That crashed every. fifteen. minutes. I am not exaggerating. And since my midterm exam was available only for 24 hours, of which 8 I hoped to be sleeping, 4 I had to reserve for dinner (European dinners are breathtaking both in quality and stamina), 9 for work, I really needed my wi-fi to work in my room. A panicked conversation with the front desk man assured me that HIS reception on HIS phone was great, therefore don’t worry.

Thanks to the immense resourcefulness of a lovely gal in the Rome office, I had a quiet conference room and busted out my midterm in 90 minutes right before we left for dinner. Not ideal, but, as the company is/was paying for the class I assume they’ll understand. And yes, I got an “A”.

The Best Laid Plans Will Go Awry. Just Plan For It. 

My flight into Rome was late. My flight into London was late. My flight out of London was really, really late. Jet lag hit harder than any other trip I’ve been on. I broke one of the coffee machines. I lost a meeting room. I totally meant to spend time with someone and didn’t realize I hadn’t until I was almost to Seattle. My plan to have extra room in my bag was thwarted by the fact that it’s winter and all of my clothes were heavy sweaters. Pret changed their menu.

This last trip was a constant reminder that whatever you’re counting on, make sure you’re not counting on it. Or something.

The Best Things Happen When You Take Chances

I went for a run on the Friday, my only morning in London where I’d actually be staying in London that night. Following a map saved to my phone (which got no reception, so it wasn’t a moving map but a pic), I ran about 2.5km up a road and around a park, and then trotted back… or so I thought.

I was about a mile in before I realized *nothing* looked familiar. Not a blessed thing. No buildings, no shops, etc. As most of Islington looks charmingly alike this did not engender much confidence, so I walked into the nearest gas station and asked directions to the Angel Building in Islington. No dice. Walked across the street to a shop, same question, same result.


Now, I had no service on my phone, so I couldn’t call up Google Maps. I did not think to bring anything with me but my hotel key, so I had no cash or card to grab a cab back to the hotel. I had run a mile in the *wrong* direction, but which *wrong* was debatable. And so…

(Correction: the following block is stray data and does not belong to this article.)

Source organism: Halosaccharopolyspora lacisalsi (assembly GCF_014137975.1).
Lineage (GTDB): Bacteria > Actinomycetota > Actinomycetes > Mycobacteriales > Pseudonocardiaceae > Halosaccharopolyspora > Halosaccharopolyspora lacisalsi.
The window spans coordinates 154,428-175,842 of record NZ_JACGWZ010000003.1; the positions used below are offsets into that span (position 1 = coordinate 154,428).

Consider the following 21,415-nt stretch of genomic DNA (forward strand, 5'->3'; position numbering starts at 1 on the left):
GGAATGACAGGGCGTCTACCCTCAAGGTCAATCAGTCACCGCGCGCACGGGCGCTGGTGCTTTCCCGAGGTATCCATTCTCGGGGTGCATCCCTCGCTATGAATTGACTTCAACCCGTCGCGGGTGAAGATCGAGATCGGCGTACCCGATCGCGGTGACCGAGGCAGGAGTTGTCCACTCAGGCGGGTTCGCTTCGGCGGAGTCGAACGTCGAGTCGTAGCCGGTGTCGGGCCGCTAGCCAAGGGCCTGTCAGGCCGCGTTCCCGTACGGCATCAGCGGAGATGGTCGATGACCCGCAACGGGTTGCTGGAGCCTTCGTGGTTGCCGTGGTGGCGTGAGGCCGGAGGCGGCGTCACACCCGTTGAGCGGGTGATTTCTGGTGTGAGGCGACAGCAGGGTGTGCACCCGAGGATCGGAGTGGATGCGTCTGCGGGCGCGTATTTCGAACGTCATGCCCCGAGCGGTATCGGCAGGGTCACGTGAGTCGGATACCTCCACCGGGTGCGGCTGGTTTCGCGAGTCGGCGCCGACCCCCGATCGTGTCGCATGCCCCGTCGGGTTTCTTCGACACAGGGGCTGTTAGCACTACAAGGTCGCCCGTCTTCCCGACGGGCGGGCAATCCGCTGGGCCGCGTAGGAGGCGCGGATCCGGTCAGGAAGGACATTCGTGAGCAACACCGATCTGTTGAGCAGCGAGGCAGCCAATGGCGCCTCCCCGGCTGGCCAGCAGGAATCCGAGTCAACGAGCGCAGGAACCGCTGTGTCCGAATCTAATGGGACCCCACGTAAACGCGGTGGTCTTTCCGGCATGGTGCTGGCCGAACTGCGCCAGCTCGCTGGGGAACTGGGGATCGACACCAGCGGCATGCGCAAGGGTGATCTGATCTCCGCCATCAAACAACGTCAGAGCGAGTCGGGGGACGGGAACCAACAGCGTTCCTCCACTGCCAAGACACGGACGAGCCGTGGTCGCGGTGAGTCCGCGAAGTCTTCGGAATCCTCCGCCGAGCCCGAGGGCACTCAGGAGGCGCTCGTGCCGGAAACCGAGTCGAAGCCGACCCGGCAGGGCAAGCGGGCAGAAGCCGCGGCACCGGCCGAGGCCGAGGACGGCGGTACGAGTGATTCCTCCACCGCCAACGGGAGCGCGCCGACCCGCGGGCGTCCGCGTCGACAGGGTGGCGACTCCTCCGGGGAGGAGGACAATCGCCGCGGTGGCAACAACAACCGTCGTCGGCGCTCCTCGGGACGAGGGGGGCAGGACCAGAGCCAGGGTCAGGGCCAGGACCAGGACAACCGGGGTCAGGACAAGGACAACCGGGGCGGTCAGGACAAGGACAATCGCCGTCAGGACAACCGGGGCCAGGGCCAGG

I ran back from whence I came, back to the park, and then leveraged every tube station map and bus station map I could find around that park to figure out where I had to go. And got back to my room eventually, ridiculously pleased I didn’t have to give up and get a cab with the promise of “and then wait outside the hotel whilst I go get my wallet”.

Other successful chances included: trying a new place to eat (Meat People. It’s very yum), using my static Starbucks iPhone app to purchase a latte while I had no connectivity (totally forgot Sbux has wi-fi even in London!), and, for the first time in more than 3 years, checking my bag on an international flight. Contents arrived safely both ways.

I therefore declare this trip a success not only for the original needs met, but for the additional learning items. My next trip will be much more local but no less adventurous — please send me your ideas for Portland and the Oregon Coast, with a 10-year-old. 🙂

A Did Not Equal B. I Don’t Know Y, Either

Someone very dear to me told me about a year ago that I kept succeeding and succeeding at things, and one day, I was going to fail at something, and it would be interesting to see how I took it. Sad to say, that time has come. I bombed my Calculus test. (Please do not read a Perfectionist’s “I got less than an A” into this). The fact of the matter is I went IN to the midterm with a 98.5% cumulative grade in my homework assignments and discussion groups. (Yes, you can have discussion groups in Calculus. Yes, they’re about as stimulating as you may think.)

I left the midterm with a 74% in the class.

You don’t have to have taken Calculus, or anything other than some very basic Algebra, to know that I bombed the midterm. Here’s the rub: math is cumulative. So how could I get all of the homework *right*, but the test so very, very wrong?